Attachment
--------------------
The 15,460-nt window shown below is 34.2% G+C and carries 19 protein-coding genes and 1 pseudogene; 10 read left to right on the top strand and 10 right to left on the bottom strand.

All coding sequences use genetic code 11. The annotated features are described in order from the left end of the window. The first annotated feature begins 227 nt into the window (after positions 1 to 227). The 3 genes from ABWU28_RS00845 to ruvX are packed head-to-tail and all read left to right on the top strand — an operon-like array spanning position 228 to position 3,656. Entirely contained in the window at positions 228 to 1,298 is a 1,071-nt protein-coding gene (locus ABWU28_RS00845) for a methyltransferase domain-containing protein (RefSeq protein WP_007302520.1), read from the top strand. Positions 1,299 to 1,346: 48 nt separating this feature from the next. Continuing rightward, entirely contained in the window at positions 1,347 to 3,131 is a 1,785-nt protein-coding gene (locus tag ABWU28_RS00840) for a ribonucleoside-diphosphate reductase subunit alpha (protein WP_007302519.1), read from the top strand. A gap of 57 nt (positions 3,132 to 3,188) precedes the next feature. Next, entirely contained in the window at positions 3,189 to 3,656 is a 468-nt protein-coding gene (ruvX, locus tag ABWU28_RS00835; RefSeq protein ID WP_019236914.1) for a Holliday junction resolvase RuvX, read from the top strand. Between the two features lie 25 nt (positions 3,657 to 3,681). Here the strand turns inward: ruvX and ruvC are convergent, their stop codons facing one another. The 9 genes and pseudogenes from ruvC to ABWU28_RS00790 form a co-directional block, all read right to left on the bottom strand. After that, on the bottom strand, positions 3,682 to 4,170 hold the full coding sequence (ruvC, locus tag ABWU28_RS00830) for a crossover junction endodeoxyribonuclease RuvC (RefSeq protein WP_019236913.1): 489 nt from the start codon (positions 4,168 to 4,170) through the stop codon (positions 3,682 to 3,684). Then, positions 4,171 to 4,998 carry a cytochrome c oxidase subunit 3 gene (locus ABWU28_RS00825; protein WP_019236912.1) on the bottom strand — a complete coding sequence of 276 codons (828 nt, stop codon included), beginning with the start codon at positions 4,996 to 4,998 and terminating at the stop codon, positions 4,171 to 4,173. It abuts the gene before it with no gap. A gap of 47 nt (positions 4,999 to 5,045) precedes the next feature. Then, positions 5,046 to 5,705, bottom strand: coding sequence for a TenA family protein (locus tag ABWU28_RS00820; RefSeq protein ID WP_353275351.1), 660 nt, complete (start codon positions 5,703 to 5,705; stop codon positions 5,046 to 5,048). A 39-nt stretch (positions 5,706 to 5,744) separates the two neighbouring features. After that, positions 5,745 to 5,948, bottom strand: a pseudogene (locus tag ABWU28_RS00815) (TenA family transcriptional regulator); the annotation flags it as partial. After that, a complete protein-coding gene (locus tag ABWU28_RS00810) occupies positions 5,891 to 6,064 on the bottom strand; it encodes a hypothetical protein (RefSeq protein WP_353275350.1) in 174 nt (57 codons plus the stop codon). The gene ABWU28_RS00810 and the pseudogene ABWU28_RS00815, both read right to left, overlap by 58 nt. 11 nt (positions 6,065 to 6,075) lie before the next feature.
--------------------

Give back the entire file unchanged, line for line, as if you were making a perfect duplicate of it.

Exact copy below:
The 15,460-nt window shown below is 34.2% G+C and carries 19 protein-coding genes and 1 pseudogene; 10 read left to right on the top strand and 10 right to left on the bottom strand.

All coding sequences use genetic code 11. The annotated features are described in order from the left end of the window. The first annotated feature begins 227 nt into the window (after positions 1 to 227). The 3 genes from ABWU28_RS00845 to ruvX are packed head-to-tail and all read left to right on the top strand — an operon-like array spanning position 228 to position 3,656. Entirely contained in the window at positions 228 to 1,298 is a 1,071-nt protein-coding gene (locus ABWU28_RS00845) for a methyltransferase domain-containing protein (RefSeq protein WP_007302520.1), read from the top strand. Positions 1,299 to 1,346: 48 nt separating this feature from the next. Continuing rightward, entirely contained in the window at positions 1,347 to 3,131 is a 1,785-nt protein-coding gene (locus tag ABWU28_RS00840) for a ribonucleoside-diphosphate reductase subunit alpha (protein WP_007302519.1), read from the top strand. A gap of 57 nt (positions 3,132 to 3,188) precedes the next feature. Next, entirely contained in the window at positions 3,189 to 3,656 is a 468-nt protein-coding gene (ruvX, locus tag ABWU28_RS00835; RefSeq protein ID WP_019236914.1) for a Holliday junction resolvase RuvX, read from the top strand. Between the two features lie 25 nt (positions 3,657 to 3,681). Here the strand turns inward: ruvX and ruvC are convergent, their stop codons facing one another. The 9 genes and pseudogenes from ruvC to ABWU28_RS00790 form a co-directional block, all read right to left on the bottom strand. After that, on the bottom strand, positions 3,682 to 4,170 hold the full coding sequence (ruvC, locus tag ABWU28_RS00830) for a crossover junction endodeoxyribonuclease RuvC (RefSeq protein WP_019236913.1): 489 nt from the start codon (positions 4,168 to 4,170) through the stop codon (positions 3,682 to 3,684). Then, positions 4,171 to 4,998 carry a cytochrome c oxidase subunit 3 gene (locus ABWU28_RS00825; protein WP_019236912.1) on the bottom strand — a complete coding sequence of 276 codons (828 nt, stop codon included), beginning with the start codon at positions 4,996 to 4,998 and terminating at the stop codon, positions 4,171 to 4,173. It abuts the gene before it with no gap. A gap of 47 nt (positions 4,999 to 5,045) precedes the next feature. Then, positions 5,046 to 5,705, bottom strand: coding sequence for a TenA family protein (locus tag ABWU28_RS00820; RefSeq protein ID WP_353275351.1), 660 nt, complete (start codon positions 5,703 to 5,705; stop codon positions 5,046 to 5,048). A 39-nt stretch (positions 5,706 to 5,744) separates the two neighbouring features. After that, positions 5,745 to 5,948, bottom strand: a pseudogene (locus tag ABWU28_RS00815) (TenA family transcriptional regulator); the annotation flags it as partial. After that, a complete protein-coding gene (locus tag ABWU28_RS00810) occupies positions 5,891 to 6,064 on the bottom strand; it encodes a hypothetical protein (RefSeq protein WP_353275350.1) in 174 nt (57 codons plus the stop codon). The gene ABWU28_RS00810 and the pseudogene ABWU28_RS00815, both read right to left, overlap by 58 nt. 11 nt (positions 6,065 to 6,075) lie before the next feature.